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Alabama credit unions say proposed law would mean less protection, higher costs

For some, the Credit Card Competition Act making its way through Congress would introduce competition in the credit card payment processing sector, primarily handled by major networks like Visa and Mastercard.

For others, if the proposal became law, the implications would be disastrous.

The Alabama Credit Union Association (ACUA) says a recent report by Cornerstone Advisors identifies clear-cut downsides of the proposed legislation — including fewer privacy protections, more data breaches, and higher costs for consumers and small businesses.

According to the group, Cornerstone’s study underlines the extent to which “big box” retailers would “win out” over Alabama’s small businesses.

“If the current payments system is turned upside down, merchants would be stuck with costs to upgrade both point-of-sale systems and payments systems software. It would also bog down staff in unnecessary regulatory red tape and compromise consumer confidence. Given their massive economies of scale, big box retailers would absorb these costs relatively easily, while small businesses would likely watch savings from this ‘fix’ seemingly vanish overnight,” ACUA says.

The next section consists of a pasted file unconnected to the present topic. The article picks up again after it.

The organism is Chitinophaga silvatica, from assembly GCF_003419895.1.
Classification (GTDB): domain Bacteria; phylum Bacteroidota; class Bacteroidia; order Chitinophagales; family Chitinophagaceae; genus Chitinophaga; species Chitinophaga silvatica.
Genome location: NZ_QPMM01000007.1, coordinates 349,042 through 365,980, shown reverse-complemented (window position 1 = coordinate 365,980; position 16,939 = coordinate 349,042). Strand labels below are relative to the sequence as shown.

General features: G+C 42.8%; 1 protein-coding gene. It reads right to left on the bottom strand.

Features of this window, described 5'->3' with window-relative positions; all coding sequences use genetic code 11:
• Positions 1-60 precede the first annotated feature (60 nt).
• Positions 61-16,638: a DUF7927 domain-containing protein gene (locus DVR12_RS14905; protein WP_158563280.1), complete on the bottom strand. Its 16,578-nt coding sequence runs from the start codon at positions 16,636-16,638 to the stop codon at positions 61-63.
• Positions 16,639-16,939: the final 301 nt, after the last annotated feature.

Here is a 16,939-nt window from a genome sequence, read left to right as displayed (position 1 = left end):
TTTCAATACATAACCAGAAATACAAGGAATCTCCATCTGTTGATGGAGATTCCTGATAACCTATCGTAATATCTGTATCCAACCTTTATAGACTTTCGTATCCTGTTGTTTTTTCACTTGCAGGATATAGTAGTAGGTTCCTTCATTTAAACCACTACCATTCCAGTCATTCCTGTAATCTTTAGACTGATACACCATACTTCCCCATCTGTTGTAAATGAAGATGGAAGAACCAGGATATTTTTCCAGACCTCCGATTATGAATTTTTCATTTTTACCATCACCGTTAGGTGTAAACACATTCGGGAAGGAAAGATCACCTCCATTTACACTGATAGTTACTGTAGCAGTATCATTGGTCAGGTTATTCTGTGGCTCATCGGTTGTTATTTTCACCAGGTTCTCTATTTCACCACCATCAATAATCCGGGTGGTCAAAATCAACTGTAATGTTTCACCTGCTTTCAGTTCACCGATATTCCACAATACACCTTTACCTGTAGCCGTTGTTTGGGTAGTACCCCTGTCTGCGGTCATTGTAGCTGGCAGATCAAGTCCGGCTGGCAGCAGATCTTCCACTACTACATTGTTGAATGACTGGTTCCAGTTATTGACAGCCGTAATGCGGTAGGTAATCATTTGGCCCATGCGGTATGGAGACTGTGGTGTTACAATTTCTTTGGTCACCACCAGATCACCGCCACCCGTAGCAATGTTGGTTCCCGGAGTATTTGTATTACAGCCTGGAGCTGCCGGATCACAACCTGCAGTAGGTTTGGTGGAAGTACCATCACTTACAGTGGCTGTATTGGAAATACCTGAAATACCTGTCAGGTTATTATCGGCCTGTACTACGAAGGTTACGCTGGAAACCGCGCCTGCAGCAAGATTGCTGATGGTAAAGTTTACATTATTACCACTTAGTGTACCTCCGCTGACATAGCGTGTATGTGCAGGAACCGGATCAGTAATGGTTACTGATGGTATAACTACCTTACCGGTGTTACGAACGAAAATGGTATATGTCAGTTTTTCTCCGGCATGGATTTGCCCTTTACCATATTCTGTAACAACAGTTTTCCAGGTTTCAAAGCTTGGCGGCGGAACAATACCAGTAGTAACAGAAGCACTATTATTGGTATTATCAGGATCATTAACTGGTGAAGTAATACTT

RELATED: Opinion: Alabamians will bear the cost of the Credit Card Competition Act

Saying the proposed law would parallel a provision to the Dodd-Frank Act “that shorted consumers between $22 and $25 billion,” ACUA says the study shows both consumers and small businesses would ultimately bear the brunt of the shift.

“Alabama’s elected leaders have consistently stood shoulder to shoulder with us on this issue,” said Michelle Roth, Senior Director of Governmental Affairs at ACUA.

“We thank them for their support and urge every lawmaker to help keep the government out of our pocketbooks. Simply put, this legislation is trying to fix a problem that doesn’t exist. The ACUA will work tirelessly to halt any bill that puts credit unions and their members at risk of shouldering the impacts of an ill-advised proposal seeking to put profits over people.”

The future of the Credit Card Competition Act remains uncertain as Congress works its way through a buy year-end legislative calendar. Groups promoting and advocating against the legislation are encouraging consumers to do their own research on a law that could have serious implications for the way they make everyday purchases.

Grayson Everett is the state and political editor for Yellowhammer News. You can follow him on Twitter @Grayson270

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